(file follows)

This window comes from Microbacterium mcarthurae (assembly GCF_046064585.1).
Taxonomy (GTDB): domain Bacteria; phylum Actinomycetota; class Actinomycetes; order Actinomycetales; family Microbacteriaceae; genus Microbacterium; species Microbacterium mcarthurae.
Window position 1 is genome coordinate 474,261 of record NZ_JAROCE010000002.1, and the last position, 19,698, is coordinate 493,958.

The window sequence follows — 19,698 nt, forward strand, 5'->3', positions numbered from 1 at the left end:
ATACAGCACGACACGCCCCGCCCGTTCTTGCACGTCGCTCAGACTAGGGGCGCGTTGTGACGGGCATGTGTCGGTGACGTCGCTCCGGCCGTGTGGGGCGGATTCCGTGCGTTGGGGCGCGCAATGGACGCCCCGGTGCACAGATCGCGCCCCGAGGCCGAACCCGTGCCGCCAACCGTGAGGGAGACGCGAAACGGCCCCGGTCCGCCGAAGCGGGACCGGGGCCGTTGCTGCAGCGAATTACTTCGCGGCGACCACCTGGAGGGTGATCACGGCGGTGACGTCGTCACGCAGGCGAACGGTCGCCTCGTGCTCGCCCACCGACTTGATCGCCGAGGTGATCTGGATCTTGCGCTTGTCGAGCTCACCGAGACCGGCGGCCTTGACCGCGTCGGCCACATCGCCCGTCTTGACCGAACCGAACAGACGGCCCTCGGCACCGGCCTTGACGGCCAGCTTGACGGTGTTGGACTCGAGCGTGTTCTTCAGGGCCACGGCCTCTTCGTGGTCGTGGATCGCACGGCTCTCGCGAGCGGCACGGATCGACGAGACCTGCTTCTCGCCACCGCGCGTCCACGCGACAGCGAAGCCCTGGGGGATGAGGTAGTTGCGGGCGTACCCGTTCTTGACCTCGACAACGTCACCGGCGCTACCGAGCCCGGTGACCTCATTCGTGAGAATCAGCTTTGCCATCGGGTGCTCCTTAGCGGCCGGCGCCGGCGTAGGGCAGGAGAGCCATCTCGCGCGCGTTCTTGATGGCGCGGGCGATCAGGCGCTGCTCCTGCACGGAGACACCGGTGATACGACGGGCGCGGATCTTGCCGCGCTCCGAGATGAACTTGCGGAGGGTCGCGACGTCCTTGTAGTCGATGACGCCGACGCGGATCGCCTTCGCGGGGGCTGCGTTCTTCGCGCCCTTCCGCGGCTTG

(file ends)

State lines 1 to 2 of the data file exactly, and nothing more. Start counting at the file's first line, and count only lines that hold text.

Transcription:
This window comes from Microbacterium mcarthurae (assembly GCF_046064585.1).
Taxonomy (GTDB): domain Bacteria; phylum Actinomycetota; class Actinomycetes; order Actinomycetales; family Microbacteriaceae; genus Microbacterium; species Microbacterium mcarthurae.